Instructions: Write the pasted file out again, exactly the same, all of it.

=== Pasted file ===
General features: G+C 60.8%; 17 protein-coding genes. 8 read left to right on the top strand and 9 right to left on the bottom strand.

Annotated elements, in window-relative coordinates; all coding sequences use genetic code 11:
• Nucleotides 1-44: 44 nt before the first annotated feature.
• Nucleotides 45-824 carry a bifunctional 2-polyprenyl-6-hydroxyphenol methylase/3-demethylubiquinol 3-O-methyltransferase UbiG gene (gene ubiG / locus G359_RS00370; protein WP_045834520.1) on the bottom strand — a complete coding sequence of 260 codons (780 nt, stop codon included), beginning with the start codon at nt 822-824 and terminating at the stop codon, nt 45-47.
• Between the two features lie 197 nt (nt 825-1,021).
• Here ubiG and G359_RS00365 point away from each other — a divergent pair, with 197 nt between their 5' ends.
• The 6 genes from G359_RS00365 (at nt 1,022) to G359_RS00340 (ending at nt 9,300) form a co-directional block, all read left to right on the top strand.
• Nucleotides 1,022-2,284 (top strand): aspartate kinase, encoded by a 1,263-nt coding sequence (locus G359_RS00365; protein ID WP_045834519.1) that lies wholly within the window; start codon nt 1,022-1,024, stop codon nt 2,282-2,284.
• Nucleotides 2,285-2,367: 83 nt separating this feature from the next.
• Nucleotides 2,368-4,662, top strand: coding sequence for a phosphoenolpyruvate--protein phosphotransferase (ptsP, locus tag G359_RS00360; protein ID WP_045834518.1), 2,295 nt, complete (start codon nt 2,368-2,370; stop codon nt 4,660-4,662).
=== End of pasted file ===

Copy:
General features: G+C 60.8%; 17 protein-coding genes. 8 read left to right on the top strand and 9 right to left on the bottom strand.

Annotated elements, in window-relative coordinates; all coding sequences use genetic code 11:
• Nucleotides 1-44: 44 nt before the first annotated feature.
• Nucleotides 45-824 carry a bifunctional 2-polyprenyl-6-hydroxyphenol methylase/3-demethylubiquinol 3-O-methyltransferase UbiG gene (gene ubiG / locus G359_RS00370; protein WP_045834520.1) on the bottom strand — a complete coding sequence of 260 codons (780 nt, stop codon included), beginning with the start codon at nt 822-824 and terminating at the stop codon, nt 45-47.
• Between the two features lie 197 nt (nt 825-1,021).
• Here ubiG and G359_RS00365 point away from each other — a divergent pair, with 197 nt between their 5' ends.
• The 6 genes from G359_RS00365 (at nt 1,022) to G359_RS00340 (ending at nt 9,300) form a co-directional block, all read left to right on the top strand.
• Nucleotides 1,022-2,284 (top strand): aspartate kinase, encoded by a 1,263-nt coding sequence (locus G359_RS00365; protein ID WP_045834519.1) that lies wholly within the window; start codon nt 1,022-1,024, stop codon nt 2,282-2,284.
• Nucleotides 2,285-2,367: 83 nt separating this feature from the next.
• Nucleotides 2,368-4,662, top strand: coding sequence for a phosphoenolpyruvate--protein phosphotransferase (ptsP, locus tag G359_RS00360; protein ID WP_045834518.1), 2,295 nt, complete (start codon nt 2,368-2,370; stop codon nt 4,660-4,662).